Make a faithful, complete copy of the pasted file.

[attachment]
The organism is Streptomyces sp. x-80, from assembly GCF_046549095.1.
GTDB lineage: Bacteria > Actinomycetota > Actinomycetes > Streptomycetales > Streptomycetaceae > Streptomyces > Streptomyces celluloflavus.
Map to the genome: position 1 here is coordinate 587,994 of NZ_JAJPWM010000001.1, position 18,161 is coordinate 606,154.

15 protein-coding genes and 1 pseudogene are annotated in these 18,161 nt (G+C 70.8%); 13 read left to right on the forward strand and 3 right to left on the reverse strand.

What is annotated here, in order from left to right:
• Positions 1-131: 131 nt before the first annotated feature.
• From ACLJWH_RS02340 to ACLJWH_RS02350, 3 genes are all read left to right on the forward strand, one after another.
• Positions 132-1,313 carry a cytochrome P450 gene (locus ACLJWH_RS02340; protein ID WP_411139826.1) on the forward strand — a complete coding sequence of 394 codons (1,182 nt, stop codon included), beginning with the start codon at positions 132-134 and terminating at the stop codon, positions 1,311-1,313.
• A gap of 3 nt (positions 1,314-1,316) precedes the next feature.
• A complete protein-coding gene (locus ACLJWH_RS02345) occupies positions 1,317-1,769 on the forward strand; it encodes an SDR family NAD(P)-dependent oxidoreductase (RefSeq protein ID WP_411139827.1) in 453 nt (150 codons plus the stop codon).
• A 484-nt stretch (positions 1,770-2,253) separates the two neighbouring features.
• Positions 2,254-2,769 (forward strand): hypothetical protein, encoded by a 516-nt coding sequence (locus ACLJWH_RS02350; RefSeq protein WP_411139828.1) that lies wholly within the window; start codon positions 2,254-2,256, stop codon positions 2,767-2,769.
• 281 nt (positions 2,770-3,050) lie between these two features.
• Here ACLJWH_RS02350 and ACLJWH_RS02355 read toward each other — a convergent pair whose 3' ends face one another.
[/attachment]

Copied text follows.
The organism is Streptomyces sp. x-80, from assembly GCF_046549095.1.
GTDB lineage: Bacteria > Actinomycetota > Actinomycetes > Streptomycetales > Streptomycetaceae > Streptomyces > Streptomyces celluloflavus.
Map to the genome: position 1 here is coordinate 587,994 of NZ_JAJPWM010000001.1, position 18,161 is coordinate 606,154.

15 protein-coding genes and 1 pseudogene are annotated in these 18,161 nt (G+C 70.8%); 13 read left to right on the forward strand and 3 right to left on the reverse strand.

What is annotated here, in order from left to right:
• Positions 1-131: 131 nt before the first annotated feature.
• From ACLJWH_RS02340 to ACLJWH_RS02350, 3 genes are all read left to right on the forward strand, one after another.
• Positions 132-1,313 carry a cytochrome P450 gene (locus ACLJWH_RS02340; protein ID WP_411139826.1) on the forward strand — a complete coding sequence of 394 codons (1,182 nt, stop codon included), beginning with the start codon at positions 132-134 and terminating at the stop codon, positions 1,311-1,313.
• A gap of 3 nt (positions 1,314-1,316) precedes the next feature.
• A complete protein-coding gene (locus ACLJWH_RS02345) occupies positions 1,317-1,769 on the forward strand; it encodes an SDR family NAD(P)-dependent oxidoreductase (RefSeq protein ID WP_411139827.1) in 453 nt (150 codons plus the stop codon).
• A 484-nt stretch (positions 1,770-2,253) separates the two neighbouring features.
• Positions 2,254-2,769 (forward strand): hypothetical protein, encoded by a 516-nt coding sequence (locus ACLJWH_RS02350; RefSeq protein WP_411139828.1) that lies wholly within the window; start codon positions 2,254-2,256, stop codon positions 2,767-2,769.
• 281 nt (positions 2,770-3,050) lie between these two features.
• Here ACLJWH_RS02350 and ACLJWH_RS02355 read toward each other — a convergent pair whose 3' ends face one another.